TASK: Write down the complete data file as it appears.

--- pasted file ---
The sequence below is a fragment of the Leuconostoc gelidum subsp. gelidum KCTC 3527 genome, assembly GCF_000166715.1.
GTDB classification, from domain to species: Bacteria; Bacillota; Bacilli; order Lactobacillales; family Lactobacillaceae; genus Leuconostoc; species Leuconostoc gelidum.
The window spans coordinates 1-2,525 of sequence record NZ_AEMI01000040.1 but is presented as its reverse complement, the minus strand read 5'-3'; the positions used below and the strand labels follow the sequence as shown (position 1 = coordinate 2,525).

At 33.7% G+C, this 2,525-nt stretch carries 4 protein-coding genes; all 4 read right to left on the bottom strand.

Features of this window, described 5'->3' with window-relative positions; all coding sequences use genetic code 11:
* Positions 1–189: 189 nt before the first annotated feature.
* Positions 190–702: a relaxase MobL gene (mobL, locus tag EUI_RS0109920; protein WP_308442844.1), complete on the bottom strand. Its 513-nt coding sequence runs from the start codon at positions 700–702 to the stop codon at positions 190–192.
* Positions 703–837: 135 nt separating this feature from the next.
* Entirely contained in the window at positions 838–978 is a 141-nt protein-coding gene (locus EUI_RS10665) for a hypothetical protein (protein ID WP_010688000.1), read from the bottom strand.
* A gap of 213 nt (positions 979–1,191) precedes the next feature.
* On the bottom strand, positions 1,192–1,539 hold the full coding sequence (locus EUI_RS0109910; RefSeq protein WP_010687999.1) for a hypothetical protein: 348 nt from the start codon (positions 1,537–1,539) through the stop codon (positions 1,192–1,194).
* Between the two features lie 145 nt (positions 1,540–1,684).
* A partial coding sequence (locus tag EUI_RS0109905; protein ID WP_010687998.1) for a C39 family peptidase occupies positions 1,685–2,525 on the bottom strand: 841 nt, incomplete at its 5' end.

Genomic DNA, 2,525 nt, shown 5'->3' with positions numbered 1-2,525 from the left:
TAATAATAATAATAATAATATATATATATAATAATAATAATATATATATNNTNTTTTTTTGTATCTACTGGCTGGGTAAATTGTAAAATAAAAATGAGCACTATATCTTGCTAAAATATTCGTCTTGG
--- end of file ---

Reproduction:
The sequence below is a fragment of the Leuconostoc gelidum subsp. gelidum KCTC 3527 genome, assembly GCF_000166715.1.
GTDB classification, from domain to species: Bacteria; Bacillota; Bacilli; order Lactobacillales; family Lactobacillaceae; genus Leuconostoc; species Leuconostoc gelidum.
The window spans coordinates 1-2,525 of sequence record NZ_AEMI01000040.1 but is presented as its reverse complement, the minus strand read 5'-3'; the positions used below and the strand labels follow the sequence as shown (position 1 = coordinate 2,525).

At 33.7% G+C, this 2,525-nt stretch carries 4 protein-coding genes; all 4 read right to left on the bottom strand.

Features of this window, described 5'->3' with window-relative positions; all coding sequences use genetic code 11:
* Positions 1–189: 189 nt before the first annotated feature.
* Positions 190–702: a relaxase MobL gene (mobL, locus tag EUI_RS0109920; protein WP_308442844.1), complete on the bottom strand. Its 513-nt coding sequence runs from the start codon at positions 700–702 to the stop codon at positions 190–192.
* Positions 703–837: 135 nt separating this feature from the next.
* Entirely contained in the window at positions 838–978 is a 141-nt protein-coding gene (locus EUI_RS10665) for a hypothetical protein (protein ID WP_010688000.1), read from the bottom strand.
* A gap of 213 nt (positions 979–1,191) precedes the next feature.
* On the bottom strand, positions 1,192–1,539 hold the full coding sequence (locus EUI_RS0109910; RefSeq protein WP_010687999.1) for a hypothetical protein: 348 nt from the start codon (positions 1,537–1,539) through the stop codon (positions 1,192–1,194).
* Between the two features lie 145 nt (positions 1,540–1,684).
* A partial coding sequence (locus tag EUI_RS0109905; protein ID WP_010687998.1) for a C39 family peptidase occupies positions 1,685–2,525 on the bottom strand: 841 nt, incomplete at its 5' end.

Genomic DNA, 2,525 nt, shown 5'->3' with positions numbered 1-2,525 from the left:
TAATAATAATAATAATAATATATATATATAATAATAATAATATATATATNNTNTTTTTTTGTATCTACTGGCTGGGTAAATTGTAAAATAAAAATGAGCACTATATCTTGCTAAAATATTCGTCTTGG